Article ID: 147629 - View products that this article applies to.
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If you use ODBC or DAO in the InitInstance or DLLMain functions of a DLL, your application may fail with an "Access Violation" or display some other unanticipated behavior. This can occur when you use the MFC Database Classes (ODBC-based or DAO-based), the ODBC API, or the dbDao classes provided with the DAO SDK.
The reason for this behavior is that ODBC drivers, DAO, or any of their underlying components may spawn multiple threads. Creating threads during initialization of a Win32 DLL can leave Windows in an undefined state.
When a Win32 DLL is loaded, Windows calls the DLL's DllMain function with a reason for calling of DLL_PROCESS_ATTACH.
When a new thread is created in Win32, each DLL in the process space will have its DllMain function called by Windows. Windows signals that a new thread has been created by passing a reason for calling of DLL_THREAD_ATTACH.
For a regular DLL that uses MFC, MFC supplies a DllMain that calls InitInstance. If you call a function in InitInstance that directly or indirectly creates one or more threads, you may experience unexpected behavior. This is because your application is within the context of DllMain (in InitInstance) with a DLL_PROCESS_ATTACH call, and creating a thread will result in Windows needing to call your DllMain again with a DLL_THREAD_ATTACH. The behavior resulting from this action is undefined.
If you are writing an extension DLL, you must supply your own implementation of the DllMain function. If you directly or indirectly create threads within this DllMain function, you will also experience this problem.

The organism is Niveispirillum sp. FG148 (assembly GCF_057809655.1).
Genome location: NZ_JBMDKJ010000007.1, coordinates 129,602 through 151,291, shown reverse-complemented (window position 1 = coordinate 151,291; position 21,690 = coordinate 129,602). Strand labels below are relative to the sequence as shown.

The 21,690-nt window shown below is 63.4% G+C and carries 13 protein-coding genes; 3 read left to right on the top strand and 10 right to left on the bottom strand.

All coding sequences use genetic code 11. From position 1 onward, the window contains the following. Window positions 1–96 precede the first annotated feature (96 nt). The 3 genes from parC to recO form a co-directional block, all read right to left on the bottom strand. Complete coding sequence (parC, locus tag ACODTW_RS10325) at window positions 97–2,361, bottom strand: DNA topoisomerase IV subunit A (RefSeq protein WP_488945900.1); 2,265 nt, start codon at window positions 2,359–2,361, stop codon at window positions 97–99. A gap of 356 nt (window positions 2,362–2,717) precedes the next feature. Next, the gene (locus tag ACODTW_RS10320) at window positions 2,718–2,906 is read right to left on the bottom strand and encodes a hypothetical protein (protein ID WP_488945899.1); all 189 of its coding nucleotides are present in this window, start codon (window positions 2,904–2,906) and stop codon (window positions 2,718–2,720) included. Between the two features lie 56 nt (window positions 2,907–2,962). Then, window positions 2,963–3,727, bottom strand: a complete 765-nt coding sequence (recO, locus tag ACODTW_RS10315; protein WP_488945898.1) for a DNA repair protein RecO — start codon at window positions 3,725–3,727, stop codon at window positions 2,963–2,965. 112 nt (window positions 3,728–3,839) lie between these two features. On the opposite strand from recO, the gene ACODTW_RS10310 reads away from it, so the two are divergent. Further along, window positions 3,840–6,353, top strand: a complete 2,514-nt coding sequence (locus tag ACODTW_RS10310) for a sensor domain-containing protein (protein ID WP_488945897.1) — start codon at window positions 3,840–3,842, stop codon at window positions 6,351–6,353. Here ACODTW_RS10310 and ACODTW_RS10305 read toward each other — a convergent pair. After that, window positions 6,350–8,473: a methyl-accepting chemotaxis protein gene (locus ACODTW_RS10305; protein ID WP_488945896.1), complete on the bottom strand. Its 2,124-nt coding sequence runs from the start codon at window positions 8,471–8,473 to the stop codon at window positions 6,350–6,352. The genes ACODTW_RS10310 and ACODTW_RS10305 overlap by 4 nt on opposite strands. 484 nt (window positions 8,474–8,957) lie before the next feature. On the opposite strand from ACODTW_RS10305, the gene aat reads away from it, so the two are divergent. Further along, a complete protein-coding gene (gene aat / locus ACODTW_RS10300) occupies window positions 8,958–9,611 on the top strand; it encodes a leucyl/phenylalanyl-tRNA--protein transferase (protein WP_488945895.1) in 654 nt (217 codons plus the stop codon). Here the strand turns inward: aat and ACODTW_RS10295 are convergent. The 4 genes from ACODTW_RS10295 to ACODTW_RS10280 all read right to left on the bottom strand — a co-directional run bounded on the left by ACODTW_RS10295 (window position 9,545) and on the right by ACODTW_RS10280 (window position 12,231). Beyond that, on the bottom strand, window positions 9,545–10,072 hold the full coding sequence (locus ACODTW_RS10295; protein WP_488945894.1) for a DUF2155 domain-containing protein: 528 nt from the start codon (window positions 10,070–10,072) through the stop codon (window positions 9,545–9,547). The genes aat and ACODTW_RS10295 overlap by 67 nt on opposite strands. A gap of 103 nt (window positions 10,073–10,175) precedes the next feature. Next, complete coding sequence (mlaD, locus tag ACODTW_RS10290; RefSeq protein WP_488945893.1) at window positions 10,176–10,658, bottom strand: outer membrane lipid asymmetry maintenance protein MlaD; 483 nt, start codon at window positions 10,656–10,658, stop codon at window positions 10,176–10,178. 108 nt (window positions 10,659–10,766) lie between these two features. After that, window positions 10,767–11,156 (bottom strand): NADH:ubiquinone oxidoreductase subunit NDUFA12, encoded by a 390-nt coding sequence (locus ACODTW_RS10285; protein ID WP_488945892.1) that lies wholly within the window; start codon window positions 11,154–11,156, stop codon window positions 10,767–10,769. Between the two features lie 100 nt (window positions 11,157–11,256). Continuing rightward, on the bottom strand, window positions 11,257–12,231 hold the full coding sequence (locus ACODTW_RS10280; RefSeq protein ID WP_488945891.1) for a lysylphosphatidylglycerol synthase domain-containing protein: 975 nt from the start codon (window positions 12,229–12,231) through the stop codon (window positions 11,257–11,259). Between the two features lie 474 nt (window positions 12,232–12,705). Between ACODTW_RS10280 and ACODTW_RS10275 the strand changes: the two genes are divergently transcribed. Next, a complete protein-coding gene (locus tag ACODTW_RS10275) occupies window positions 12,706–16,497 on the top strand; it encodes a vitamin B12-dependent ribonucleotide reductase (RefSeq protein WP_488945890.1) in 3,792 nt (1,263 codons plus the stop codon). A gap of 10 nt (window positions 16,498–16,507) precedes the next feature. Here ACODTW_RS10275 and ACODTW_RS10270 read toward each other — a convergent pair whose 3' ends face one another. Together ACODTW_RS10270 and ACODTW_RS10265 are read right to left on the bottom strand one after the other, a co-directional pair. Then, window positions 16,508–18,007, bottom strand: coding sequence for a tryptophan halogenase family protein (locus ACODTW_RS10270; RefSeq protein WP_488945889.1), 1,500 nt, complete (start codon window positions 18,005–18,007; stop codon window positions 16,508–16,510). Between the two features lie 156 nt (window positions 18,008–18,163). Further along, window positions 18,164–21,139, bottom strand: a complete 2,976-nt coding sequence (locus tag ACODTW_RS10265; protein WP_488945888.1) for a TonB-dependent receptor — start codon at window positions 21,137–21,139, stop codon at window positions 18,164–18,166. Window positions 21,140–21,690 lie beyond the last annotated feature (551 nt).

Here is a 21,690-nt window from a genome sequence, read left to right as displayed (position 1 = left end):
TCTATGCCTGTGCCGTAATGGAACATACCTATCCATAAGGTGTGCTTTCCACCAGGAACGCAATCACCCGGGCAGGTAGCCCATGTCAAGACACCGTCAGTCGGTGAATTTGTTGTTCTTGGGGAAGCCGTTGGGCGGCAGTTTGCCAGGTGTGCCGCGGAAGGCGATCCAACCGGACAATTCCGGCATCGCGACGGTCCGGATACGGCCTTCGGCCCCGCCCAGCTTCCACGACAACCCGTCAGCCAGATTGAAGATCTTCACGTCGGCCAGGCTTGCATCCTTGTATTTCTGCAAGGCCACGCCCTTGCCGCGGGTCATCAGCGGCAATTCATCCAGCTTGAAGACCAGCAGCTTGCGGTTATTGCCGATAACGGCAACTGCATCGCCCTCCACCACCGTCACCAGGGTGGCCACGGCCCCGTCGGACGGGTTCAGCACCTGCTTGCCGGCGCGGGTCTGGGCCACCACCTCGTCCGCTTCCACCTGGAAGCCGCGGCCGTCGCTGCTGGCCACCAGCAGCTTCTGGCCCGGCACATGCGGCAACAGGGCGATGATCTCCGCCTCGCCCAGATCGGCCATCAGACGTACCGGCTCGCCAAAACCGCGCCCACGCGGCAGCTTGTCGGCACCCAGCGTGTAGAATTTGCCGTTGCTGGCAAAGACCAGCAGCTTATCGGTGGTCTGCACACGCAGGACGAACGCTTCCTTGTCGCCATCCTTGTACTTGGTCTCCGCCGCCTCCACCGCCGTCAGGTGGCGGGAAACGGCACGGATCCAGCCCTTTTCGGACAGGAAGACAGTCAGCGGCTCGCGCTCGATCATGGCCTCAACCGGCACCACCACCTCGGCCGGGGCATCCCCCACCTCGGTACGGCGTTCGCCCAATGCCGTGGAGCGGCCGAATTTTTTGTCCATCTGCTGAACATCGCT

Do not create threads explicitly or implicitly within the context of DllMain.
Provide a function in your DLL for complex initialization that you can call outside of the scope of DllMain.
Currently the behavior described in this article is exhibited when using the Microsoft Access version 3 ODBC driver, using the ODBC SDK, or using MFC ODBC-based database classes. It can also occur when instantiating instances of MFC DAO-based database classes or the dbDao classes.
This behavior is not limited to a specific ODBC driver, DAO, or ODBC in general. You may experience this type of behavior with any API that creates threads.
If you suspect that this might be the cause of failure in your application, you can verify it by putting a breakpoint in the DllMain function and examining how many times it is called and by examining the dwReason parameter that is passed to it. If this is a regular DLL that uses MFC, set the breakpoint in MFC's DllMain function.
Sample CodeThe following code is for MFC ODBC-based database classes but applies equally well to MFC DAO-based database classes, or the dbDao classes.
"Advanced Windows" (Chapter 11) by Jeffery Richter, ISBN 1-55615-677-4.
For more information, please see the following related articles in the Microsoft Knowledge Base:
(http://support.microsoft.com/kb/138812/EN-US/ )Calls to an OLE object should not be done from DllMain
(http://support.microsoft.com/kb/142243/EN-US/ )PRB: Cannot create an MFC thread during DLL startup
Article ID: 147629 - Last Review: February 27, 2014 - Revision: 3.2